Leopards can’t change their spots? Cheetahs can30/09/2012 15:29:12 How the cat got his blotches
September 2012. As any cat lover knows, distinct patterns of dark and light hair colour are apparent not only in housecats but also in their wild relatives, from cheetahs to tigers to snow leopards. Researchers at the HudsonAlpha Institute for Biotechnology and Stanford University, along with colleagues around the world, have reported new genetic findings that help to understand the molecular basis of these patterns in all felines.
A so-called "mackerel tabby" cat has dark tiger stripes, which coalesce into swirls and blotches in a "classic tabby" cat. Like other periodic natural patterns such as stripes on a zebra or spinal bones and vertebra, the origin of these repetitive structures is an unsolved mystery. "Until now, there's been no obvious biological explanation for cheetah spots or the stripes on tigers, zebras or even the ordinary house cat," said Gregory Barsh, M.D., Ph.D., faculty investigator at HudsonAlpha and emeritus professor of genetics at Stanford University, one of the senior authors of the study.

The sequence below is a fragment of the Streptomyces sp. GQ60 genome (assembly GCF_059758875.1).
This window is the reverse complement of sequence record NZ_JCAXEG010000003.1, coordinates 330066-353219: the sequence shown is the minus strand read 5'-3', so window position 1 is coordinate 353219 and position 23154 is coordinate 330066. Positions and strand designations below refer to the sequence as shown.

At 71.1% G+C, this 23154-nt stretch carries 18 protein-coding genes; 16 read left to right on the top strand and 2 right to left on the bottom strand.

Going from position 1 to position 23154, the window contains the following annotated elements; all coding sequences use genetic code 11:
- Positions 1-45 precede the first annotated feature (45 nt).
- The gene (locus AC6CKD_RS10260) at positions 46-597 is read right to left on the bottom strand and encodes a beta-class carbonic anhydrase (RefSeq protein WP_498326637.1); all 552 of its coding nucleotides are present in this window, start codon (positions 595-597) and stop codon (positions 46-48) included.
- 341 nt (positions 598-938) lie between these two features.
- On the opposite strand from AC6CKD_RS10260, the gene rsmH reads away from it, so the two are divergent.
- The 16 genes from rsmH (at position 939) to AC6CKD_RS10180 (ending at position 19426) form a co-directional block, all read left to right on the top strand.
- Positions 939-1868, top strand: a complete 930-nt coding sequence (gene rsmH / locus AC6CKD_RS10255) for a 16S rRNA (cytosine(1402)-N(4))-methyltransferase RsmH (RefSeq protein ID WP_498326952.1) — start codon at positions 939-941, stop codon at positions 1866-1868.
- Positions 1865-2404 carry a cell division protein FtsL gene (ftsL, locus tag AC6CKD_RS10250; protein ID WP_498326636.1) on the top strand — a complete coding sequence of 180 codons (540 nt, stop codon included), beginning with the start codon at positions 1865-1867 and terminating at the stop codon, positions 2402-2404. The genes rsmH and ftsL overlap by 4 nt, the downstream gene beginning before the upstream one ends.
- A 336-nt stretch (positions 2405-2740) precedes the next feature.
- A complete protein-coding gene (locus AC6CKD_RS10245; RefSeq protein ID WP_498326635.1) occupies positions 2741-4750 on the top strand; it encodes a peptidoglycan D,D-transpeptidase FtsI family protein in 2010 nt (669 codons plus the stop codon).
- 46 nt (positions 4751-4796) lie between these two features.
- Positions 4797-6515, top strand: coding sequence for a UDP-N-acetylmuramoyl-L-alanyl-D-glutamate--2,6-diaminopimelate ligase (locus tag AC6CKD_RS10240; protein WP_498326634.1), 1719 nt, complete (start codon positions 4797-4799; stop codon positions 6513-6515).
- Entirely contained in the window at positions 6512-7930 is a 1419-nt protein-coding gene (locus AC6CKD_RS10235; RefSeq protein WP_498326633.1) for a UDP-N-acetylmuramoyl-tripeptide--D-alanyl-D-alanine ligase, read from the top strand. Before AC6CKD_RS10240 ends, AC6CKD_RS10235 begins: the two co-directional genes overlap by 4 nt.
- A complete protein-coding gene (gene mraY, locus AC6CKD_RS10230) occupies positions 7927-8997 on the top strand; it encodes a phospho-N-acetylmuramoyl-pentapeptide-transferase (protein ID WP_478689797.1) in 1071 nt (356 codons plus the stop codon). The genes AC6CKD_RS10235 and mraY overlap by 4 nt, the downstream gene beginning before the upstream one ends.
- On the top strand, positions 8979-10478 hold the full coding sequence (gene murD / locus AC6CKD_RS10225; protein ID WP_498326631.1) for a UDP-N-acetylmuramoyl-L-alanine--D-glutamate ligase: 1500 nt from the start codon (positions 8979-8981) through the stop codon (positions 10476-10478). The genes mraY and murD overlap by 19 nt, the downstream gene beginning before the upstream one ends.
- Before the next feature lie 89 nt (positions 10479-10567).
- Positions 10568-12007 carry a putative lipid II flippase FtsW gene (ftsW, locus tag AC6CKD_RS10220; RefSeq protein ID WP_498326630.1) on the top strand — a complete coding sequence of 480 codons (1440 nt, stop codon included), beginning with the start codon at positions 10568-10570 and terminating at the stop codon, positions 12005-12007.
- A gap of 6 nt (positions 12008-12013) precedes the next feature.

How do cells know they are in a stripe?
Their examination of genes expressed in dark versus light hair cells revealed that patterned markings are due to variations in another gene, Edn3, being expressed at high levels in the darkly coloured hair cells. The researchers thus suggest that the Taqpep gene helps to establish either a periodic pattern for stripes or a spotted or blotched pattern, by determining the level of Edn3 expressed in each skin area at an early stage of the cat's development.
According to Barsh, discovery of new genetic pathways and mechanisms is the foundation for understanding the blueprint encoded in any genome, including humans. Studies with fruit flies and roundworms have revealed principles that govern how cancer cells live and die, he noted. "Uncovering new biologic principles in animals that are more closely related to humans, like cats, dogs and laboratory mice, may reveal unexpected insights with far-reaching implications for human biology and disease," he added.
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